Mary Townsend Seymour: Civil Rights and the Suffrage Movement


Mary Townsend Seymour, photographed as a Farmer-Labor Party candidate for legislative office in the CT General Assembly, item in The Crisis.

Much recorded history of suffrage in Connecticut involves white women of privilege and ignores the contributions of women of color and poorer white women. One of the more prominent African American suffragists in Hartford was Mary Townsend Seymour. Born in Hartford May 10, 1873, she was active in efforts supporting rights of African Americans, workers and women. She was a co-founder of the Hartford NAACP and a member of its national Anti-Lynching Committee, worked locally for the American Red Cross with families of black servicemen, belonged to the Colored Women's League of Hartford, led literacy efforts for Hartford African Americans, fought for workers' rights and unionization, and was the first African American woman in the country to run for a state-level office.

When the United States entered World War I, Mary Seymour was devoted to improving the conditions for African Americans from Hartford serving overseas. One of the things she did was to write letters to newspapers drawing attention to the treatment of African American soldiers fighting in the war. Here she is objecting to a racist letter published in the Courant during that time:

"Under such circumstances the Caucasian newspaper that sows this sort of discord and dissension among the brave and badly needed black fighters of America at this time is doing a wicked, seditious, unpatriotic thing. We want to inform these dailies that colored citizens do not enjoy being made fun of. They would do not only a welcome, but a wise thing, to let their negrophobe readers forego for a while the pleasure of being amused at the expense of our people--for the sake of winning the war."

The Courant replied that the writer was "too sensitive." Read the entire letter and response.

Mary formed alliances with white suffragists in Hartford, including Josephine Bennett. They worked together to better understand working conditions of women laboring in the CT Valley tobacco industry. An account of Mary's undercover work was published in The Crisis in June 1920 under the title "A Woman's Work":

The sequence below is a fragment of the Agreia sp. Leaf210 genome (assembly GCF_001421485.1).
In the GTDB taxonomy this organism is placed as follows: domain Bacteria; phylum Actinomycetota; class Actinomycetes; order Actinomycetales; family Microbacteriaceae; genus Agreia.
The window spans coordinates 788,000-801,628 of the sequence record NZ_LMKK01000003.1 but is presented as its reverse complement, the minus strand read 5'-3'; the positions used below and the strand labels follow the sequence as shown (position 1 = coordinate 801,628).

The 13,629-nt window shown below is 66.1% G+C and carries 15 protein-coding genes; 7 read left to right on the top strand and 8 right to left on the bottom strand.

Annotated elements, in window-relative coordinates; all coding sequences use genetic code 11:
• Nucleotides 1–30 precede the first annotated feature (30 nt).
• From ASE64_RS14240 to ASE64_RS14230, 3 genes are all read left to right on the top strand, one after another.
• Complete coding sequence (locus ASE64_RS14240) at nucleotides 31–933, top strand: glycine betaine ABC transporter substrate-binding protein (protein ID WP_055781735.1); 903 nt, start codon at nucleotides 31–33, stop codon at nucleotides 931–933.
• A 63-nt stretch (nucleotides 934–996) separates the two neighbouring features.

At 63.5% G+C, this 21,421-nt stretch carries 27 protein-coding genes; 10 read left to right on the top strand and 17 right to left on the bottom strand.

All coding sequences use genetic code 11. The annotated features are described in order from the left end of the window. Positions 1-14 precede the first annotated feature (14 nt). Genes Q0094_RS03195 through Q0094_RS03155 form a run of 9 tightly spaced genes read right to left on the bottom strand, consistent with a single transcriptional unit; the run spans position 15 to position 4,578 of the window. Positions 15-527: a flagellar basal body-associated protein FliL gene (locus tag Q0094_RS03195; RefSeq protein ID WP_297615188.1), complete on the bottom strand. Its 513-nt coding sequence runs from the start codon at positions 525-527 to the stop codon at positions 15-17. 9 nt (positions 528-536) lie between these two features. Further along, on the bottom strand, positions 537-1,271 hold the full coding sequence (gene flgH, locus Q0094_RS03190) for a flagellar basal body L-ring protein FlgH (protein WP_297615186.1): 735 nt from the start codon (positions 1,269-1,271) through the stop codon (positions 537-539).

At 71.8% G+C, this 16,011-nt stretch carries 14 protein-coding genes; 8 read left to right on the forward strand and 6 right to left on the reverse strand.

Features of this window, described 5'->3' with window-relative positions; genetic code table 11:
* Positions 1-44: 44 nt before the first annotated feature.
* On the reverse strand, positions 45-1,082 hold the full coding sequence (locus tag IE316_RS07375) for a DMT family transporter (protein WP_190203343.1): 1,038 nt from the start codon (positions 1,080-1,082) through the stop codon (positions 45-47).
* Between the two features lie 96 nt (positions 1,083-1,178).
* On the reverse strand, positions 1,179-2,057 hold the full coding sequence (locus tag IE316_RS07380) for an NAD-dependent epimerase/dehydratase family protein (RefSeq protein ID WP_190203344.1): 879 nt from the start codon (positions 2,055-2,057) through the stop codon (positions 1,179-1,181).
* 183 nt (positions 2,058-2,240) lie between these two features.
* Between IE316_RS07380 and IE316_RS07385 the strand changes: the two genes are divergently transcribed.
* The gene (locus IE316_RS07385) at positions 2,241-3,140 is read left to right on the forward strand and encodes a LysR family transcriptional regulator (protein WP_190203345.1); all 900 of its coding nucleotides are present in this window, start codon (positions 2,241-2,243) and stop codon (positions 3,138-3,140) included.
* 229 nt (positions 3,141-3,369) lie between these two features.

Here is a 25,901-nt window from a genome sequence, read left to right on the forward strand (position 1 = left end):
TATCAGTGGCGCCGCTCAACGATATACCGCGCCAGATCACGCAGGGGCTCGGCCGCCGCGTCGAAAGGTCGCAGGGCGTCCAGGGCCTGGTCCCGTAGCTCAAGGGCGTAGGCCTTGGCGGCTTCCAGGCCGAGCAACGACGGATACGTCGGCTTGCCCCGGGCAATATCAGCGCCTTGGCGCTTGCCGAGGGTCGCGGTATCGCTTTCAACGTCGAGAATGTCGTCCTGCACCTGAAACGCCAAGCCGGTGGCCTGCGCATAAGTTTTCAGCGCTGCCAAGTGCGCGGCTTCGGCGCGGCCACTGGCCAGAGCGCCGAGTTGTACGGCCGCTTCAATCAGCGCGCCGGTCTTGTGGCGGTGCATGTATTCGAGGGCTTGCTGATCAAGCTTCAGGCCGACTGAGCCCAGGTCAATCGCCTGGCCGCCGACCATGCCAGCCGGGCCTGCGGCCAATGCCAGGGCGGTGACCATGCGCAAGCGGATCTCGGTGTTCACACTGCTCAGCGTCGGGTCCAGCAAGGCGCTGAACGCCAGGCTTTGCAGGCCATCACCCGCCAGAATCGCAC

"...herself donned working clothes, entered the factory and for a time worked at tobacco stripping and stemming. The stories that had been brought to her by the women, she found were all too true. There was no regularity regarding payment. Payment was made in such fashion that no one could tell how much she could make a week. One women, a widow of a soldier with four children, made $3.90; another $1.62; another as low as 40 cents."


Pamphlet disavowing the right of African American women to vote if the suffrage ammendment was passed.

In southern states, some advocating for suffrage disavowed the rights of African American women to vote. They argued that women's suffrage would not be a threat to white supremacy. With her close association with Bennett and a belief in the right of all women to vote, Mary Seymour was dismayed when the leader of the National Woman's Party, Alice Paul, appeared to align herself with this racist view when she was quoted in The New York World that she knew of no interest in voting among South Carolina black women: "We are organizing the white women in South Carolina and hear of no activity or anxiety among the negresses." The white leaders of the movement seemed to be abandoning African American women so that they could secure passage of women's suffrage among the southern states. Seymour asked the NAACP to question the NWP to try to get assurances that this was not true, but no such assurance ever came. She wrote to Mary White Ovington, of the NAACP, asking her to write to her colleague Josephine Bennett, "who does not know the meaning of the word expedience." She had less faith in others such as Paul, who would not the assert right of all women to vote.

Despite this betrayal by Paul and other leaders, she did not abandon the cause of suffrage. When the NWP Prison Special came to Hartford in 1919, Seymour was there to contribute money to the cause. 

Mary Townsend Seymour died January 12, 1957. She is buried in Hartford's Old North Cemetery on Main Street, in a plot toward the back, named on the stone with her husband, Frederick W. Seymour. For many years her accomplishments were not widely recognized, but in 2006 she was finally inducted into the Connecticut Women's Hall of Fame.